The Emergency Medical Treatment and Active Labor Act

The Emergency Medical Treatment and Active Labor Act (EMTALA) is a federal law enacted in 1986 to stop the practice of “patient dumping,” or turning patients away from emergency rooms based on their lack of ability to pay. Under EMTALA, any hospital that has an emergency room and that receives federal funding must provide any individual coming to its premises with a medical screening examination to determine if an emergency condition or active pregnancy labor exists. If so, the hospital is required to stabilize the patient’s condition prior to transferring the patient to another facility, subject to a few narrowly defined exemptions. The transfer must be appropriate and meet certain conditions.

The purpose of EMTALA is to require any hospital receiving federal Medicare funding to provide the initial medical screening examination regardless of diagnosis, financial status, race, color national origin, or handicap. Under the law, the hospital in not permitted to delay the initial medical screening to even ask about a patient’s insurance status. While the law applies only to hospitals receiving Medicare funding, it protects all individuals who appear in an emergency room, not just those receiving Medicare benefits.

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Both hospitals and physicians may be subject to substantial penalties for violating provisions of EMTALA. The maximum civil fines for hospitals range from $25,000 to $50,000 for each violation. Physicians who participate in the wrongful transfer of an unstable patient may be fined up to $50,000, and they may be excluded from federal and state medical reimbursement programs if the violations of EMTALA are gross and flagrant or repeated. In addition, EMTALA grants a private right of action against hospitals to patients who were harmed by a wrongful transfer or to hospitals forced to bear the cost of a wrongful transfer. Claims under EMTALA must be filed within two years from the date of the violation.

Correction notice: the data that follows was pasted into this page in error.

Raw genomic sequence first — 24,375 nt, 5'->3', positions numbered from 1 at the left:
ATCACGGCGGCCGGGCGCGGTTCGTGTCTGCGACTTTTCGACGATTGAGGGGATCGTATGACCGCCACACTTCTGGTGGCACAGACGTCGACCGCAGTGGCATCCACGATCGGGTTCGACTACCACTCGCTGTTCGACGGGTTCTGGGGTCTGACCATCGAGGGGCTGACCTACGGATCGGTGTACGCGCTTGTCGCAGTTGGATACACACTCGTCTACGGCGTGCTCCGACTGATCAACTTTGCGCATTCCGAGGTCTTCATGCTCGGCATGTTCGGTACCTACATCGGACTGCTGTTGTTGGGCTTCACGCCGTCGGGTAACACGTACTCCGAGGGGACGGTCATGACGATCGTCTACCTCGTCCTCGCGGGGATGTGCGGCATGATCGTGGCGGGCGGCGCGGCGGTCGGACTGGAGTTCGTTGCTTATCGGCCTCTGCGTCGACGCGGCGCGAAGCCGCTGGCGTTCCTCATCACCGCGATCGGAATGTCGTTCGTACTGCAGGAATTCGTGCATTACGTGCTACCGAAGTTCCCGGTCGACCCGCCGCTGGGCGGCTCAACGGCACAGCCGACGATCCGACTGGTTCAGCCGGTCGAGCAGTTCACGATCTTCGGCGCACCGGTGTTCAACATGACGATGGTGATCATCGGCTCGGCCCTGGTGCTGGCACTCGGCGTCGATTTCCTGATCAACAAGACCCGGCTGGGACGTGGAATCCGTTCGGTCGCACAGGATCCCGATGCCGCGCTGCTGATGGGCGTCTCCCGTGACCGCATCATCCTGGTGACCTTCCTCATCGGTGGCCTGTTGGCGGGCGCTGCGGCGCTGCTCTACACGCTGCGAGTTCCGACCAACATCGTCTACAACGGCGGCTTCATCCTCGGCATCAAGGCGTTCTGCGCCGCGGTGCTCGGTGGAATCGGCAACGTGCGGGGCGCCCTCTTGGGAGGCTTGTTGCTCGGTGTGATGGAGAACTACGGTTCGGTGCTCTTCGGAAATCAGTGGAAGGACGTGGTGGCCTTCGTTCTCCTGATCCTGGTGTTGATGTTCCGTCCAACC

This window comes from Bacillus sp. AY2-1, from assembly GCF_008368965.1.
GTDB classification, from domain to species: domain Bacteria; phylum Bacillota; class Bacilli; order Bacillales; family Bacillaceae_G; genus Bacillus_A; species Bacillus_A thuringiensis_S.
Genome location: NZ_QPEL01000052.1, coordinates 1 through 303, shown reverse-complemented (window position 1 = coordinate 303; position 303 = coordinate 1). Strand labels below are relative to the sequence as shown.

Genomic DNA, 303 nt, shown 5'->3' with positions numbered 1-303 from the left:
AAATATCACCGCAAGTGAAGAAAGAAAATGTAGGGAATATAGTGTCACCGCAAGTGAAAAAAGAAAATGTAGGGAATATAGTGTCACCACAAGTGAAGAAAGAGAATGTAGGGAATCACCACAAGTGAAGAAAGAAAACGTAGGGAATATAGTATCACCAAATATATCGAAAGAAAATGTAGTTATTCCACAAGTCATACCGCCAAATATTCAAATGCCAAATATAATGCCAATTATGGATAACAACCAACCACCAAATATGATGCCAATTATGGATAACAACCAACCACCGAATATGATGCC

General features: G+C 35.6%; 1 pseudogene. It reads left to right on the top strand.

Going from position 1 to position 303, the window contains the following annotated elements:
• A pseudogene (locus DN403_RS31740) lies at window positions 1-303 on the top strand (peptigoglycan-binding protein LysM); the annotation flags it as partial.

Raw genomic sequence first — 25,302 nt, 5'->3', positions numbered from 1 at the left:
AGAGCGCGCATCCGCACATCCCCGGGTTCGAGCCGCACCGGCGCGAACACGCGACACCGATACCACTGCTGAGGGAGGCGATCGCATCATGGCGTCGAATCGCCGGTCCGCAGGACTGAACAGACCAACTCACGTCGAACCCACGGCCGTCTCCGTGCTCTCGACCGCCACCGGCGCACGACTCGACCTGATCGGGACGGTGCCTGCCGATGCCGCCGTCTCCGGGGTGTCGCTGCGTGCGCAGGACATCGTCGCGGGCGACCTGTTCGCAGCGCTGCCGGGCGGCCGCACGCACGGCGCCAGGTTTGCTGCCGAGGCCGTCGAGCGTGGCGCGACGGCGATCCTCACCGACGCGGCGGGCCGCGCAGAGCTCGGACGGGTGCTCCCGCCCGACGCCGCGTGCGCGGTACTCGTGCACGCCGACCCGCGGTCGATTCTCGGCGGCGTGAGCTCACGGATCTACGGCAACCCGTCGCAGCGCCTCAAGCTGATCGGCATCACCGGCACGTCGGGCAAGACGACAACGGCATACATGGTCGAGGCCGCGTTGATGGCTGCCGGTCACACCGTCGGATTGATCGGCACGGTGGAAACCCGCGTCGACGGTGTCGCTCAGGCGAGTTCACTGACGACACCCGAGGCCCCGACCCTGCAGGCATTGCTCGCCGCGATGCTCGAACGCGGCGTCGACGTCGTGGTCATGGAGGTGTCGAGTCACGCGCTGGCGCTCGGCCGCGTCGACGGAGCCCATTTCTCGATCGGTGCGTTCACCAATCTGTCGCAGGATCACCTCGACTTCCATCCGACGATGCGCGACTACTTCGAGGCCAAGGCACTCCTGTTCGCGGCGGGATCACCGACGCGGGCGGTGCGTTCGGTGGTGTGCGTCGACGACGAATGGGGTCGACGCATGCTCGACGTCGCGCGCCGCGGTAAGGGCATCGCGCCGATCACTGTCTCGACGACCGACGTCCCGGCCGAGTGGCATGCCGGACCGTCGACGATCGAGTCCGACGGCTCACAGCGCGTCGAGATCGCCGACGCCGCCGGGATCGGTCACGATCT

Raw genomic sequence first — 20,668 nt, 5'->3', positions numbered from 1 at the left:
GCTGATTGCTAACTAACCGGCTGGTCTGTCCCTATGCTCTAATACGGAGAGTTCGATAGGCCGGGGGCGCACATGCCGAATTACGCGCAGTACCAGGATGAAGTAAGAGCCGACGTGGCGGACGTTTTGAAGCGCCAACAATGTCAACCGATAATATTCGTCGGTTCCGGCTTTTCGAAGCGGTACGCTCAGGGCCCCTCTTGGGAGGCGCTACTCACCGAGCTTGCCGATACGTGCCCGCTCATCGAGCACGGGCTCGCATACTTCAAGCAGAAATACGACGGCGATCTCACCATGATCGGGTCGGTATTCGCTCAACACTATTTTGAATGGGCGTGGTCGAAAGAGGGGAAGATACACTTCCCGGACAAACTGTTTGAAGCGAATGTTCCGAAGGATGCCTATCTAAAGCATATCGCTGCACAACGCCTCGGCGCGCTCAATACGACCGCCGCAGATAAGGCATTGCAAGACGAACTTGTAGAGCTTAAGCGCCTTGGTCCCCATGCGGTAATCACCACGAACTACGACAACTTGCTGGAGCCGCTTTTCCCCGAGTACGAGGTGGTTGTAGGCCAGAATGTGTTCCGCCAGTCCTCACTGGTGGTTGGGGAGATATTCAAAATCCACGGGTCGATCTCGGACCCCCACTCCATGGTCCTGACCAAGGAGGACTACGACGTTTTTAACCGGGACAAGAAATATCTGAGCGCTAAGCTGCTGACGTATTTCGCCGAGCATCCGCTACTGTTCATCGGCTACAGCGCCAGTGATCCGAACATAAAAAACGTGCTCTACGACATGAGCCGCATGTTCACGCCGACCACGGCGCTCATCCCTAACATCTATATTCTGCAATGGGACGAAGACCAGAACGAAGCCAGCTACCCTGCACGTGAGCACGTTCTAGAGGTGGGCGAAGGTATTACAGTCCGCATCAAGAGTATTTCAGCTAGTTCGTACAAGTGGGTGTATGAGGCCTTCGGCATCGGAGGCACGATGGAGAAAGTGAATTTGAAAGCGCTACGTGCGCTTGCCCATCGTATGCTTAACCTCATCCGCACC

Although EMTALA is broad and ambitious in its coverage, it is vague in many areas. It is unclear whether EMTALA’s obligations apply only to hospitals or if they extend to off-campus hospital facilities such as physician’s offices, clinics, or outpatient departments affiliated with a hospital subject to EMTALA. Due to the vague nature of the statute, the Department of Health and Human Services has issued regulations with interpretative guidelines in an attempt to clarify the law. These guidelines provide details to help hospitals in precisely complying with the statute and address the responsibility of hospitals when dealing with managed care patients. Under the regulations, hospitals subject to EMTALA must treat any person who presents to an emergency room regardless of any participating provider agreements that they might have with managed care organizations, and they may not delay treatment to consider the reimbursement issues.

In the almost 20 years since the enactment of EMTALA, a hospital’s legal obligations under the saw have been narrowed by various courts and federal agencies in order to focus more closely on its original goal of preventing “patient dumping.” Recent court decisions and new regulations have attempted to clarify a hospital’s duties while avoiding the federalization of medical malpractice law.